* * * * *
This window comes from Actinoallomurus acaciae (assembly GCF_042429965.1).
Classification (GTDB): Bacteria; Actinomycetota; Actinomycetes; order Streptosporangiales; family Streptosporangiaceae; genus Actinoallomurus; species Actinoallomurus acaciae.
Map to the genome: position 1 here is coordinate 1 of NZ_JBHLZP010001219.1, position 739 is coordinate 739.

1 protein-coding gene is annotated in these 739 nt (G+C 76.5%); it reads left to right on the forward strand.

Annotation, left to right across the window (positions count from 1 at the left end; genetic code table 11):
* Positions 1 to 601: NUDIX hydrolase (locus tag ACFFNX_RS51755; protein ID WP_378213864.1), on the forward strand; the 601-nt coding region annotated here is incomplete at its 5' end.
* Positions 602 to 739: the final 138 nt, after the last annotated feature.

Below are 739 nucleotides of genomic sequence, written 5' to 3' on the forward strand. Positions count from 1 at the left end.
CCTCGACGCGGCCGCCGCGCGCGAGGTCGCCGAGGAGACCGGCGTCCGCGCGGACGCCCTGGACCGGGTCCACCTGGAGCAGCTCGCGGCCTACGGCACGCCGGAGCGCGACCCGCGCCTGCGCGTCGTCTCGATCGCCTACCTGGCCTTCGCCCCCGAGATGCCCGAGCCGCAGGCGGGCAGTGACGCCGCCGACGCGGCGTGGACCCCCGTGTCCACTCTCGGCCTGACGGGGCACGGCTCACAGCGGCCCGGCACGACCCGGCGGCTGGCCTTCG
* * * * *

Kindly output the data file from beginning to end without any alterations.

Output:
This window comes from Actinoallomurus acaciae (assembly GCF_042429965.1).
Classification (GTDB): Bacteria; Actinomycetota; Actinomycetes; order Streptosporangiales; family Streptosporangiaceae; genus Actinoallomurus; species Actinoallomurus acaciae.
Map to the genome: position 1 here is coordinate 1 of NZ_JBHLZP010001219.1, position 739 is coordinate 739.

1 protein-coding gene is annotated in these 739 nt (G+C 76.5%); it reads left to right on the forward strand.

Annotation, left to right across the window (positions count from 1 at the left end; genetic code table 11):
* Positions 1 to 601: NUDIX hydrolase (locus tag ACFFNX_RS51755; protein ID WP_378213864.1), on the forward strand; the 601-nt coding region annotated here is incomplete at its 5' end.
* Positions 602 to 739: the final 138 nt, after the last annotated feature.

Below are 739 nucleotides of genomic sequence, written 5' to 3' on the forward strand. Positions count from 1 at the left end.
CCTCGACGCGGCCGCCGCGCGCGAGGTCGCCGAGGAGACCGGCGTCCGCGCGGACGCCCTGGACCGGGTCCACCTGGAGCAGCTCGCGGCCTACGGCACGCCGGAGCGCGACCCGCGCCTGCGCGTCGTCTCGATCGCCTACCTGGCCTTCGCCCCCGAGATGCCCGAGCCGCAGGCGGGCAGTGACGCCGCCGACGCGGCGTGGACCCCCGTGTCCACTCTCGGCCTGACGGGGCACGGCTCACAGCGGCCCGGCACGACCCGGCGGCTGGCCTTCG